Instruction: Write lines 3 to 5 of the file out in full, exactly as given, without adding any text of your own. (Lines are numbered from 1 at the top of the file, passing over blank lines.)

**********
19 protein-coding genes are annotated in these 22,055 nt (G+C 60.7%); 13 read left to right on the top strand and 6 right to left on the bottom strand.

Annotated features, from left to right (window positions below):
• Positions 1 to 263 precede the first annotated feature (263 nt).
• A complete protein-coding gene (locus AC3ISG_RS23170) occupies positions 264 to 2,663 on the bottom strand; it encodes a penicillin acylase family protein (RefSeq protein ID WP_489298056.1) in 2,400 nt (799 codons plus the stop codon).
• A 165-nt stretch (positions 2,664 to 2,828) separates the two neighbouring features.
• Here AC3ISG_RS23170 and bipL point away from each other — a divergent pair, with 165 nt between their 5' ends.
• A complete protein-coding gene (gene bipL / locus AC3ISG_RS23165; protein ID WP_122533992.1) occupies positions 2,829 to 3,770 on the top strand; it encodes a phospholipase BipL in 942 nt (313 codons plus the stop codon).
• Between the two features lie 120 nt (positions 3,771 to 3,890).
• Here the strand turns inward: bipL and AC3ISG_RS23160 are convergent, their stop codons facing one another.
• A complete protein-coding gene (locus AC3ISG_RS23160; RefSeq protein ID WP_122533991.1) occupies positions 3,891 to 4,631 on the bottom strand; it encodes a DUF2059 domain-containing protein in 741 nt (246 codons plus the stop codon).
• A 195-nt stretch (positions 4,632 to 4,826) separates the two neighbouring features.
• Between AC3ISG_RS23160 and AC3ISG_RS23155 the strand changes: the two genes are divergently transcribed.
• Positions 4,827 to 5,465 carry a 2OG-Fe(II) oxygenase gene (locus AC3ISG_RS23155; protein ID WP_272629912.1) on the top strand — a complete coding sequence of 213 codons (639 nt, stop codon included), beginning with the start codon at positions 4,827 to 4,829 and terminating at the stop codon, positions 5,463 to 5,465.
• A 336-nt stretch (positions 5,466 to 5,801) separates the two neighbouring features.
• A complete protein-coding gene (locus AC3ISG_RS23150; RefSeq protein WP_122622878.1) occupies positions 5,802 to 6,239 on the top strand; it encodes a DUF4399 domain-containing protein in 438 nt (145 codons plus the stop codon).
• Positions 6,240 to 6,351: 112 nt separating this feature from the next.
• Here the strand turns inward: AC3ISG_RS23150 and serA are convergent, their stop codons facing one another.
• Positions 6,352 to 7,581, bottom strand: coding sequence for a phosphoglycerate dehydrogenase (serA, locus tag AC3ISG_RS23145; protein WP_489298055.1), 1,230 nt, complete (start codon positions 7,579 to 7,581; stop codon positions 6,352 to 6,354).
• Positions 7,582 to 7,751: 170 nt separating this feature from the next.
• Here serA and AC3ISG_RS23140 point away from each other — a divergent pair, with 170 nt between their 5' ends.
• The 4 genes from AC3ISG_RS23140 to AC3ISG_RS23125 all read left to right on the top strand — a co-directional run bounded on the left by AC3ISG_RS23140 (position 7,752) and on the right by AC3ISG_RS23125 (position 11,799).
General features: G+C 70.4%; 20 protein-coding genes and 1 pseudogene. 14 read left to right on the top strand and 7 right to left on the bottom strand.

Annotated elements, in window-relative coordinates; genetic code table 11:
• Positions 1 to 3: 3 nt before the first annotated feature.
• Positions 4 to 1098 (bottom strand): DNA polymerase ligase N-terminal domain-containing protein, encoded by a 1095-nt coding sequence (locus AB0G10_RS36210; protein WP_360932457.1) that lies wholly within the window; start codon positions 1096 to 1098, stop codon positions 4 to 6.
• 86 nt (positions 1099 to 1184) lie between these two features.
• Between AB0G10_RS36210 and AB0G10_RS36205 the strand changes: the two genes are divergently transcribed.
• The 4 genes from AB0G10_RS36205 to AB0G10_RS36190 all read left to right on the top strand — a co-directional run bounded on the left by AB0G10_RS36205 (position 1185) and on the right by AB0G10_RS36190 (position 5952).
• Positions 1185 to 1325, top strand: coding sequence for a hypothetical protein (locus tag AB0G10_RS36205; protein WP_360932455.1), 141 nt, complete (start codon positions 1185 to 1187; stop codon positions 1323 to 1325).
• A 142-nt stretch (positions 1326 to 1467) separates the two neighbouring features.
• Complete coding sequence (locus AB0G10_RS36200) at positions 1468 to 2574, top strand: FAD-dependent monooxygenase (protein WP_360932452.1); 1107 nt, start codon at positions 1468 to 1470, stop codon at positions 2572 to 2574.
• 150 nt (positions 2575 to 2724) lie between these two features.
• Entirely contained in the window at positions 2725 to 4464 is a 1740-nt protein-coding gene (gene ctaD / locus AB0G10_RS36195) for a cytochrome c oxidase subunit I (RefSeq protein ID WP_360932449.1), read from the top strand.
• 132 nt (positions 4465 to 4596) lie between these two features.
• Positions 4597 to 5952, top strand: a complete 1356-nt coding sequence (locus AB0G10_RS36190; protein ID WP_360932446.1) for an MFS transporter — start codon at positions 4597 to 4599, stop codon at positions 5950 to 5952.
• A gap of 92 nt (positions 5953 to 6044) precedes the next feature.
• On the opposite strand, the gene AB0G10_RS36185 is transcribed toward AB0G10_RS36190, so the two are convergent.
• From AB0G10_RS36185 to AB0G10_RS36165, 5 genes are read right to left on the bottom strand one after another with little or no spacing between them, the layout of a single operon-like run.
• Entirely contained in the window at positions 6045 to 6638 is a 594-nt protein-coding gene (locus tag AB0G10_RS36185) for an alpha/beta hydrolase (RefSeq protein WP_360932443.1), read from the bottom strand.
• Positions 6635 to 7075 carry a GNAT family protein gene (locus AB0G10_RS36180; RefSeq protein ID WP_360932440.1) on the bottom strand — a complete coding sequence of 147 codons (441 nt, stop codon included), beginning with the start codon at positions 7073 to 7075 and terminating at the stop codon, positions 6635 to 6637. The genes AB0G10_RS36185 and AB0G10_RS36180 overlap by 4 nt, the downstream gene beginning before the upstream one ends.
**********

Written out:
• Positions 1 to 263 precede the first annotated feature (263 nt).
• A complete protein-coding gene (locus AC3ISG_RS23170) occupies positions 264 to 2,663 on the bottom strand; it encodes a penicillin acylase family protein (RefSeq protein ID WP_489298056.1) in 2,400 nt (799 codons plus the stop codon).
• A 165-nt stretch (positions 2,664 to 2,828) separates the two neighbouring features.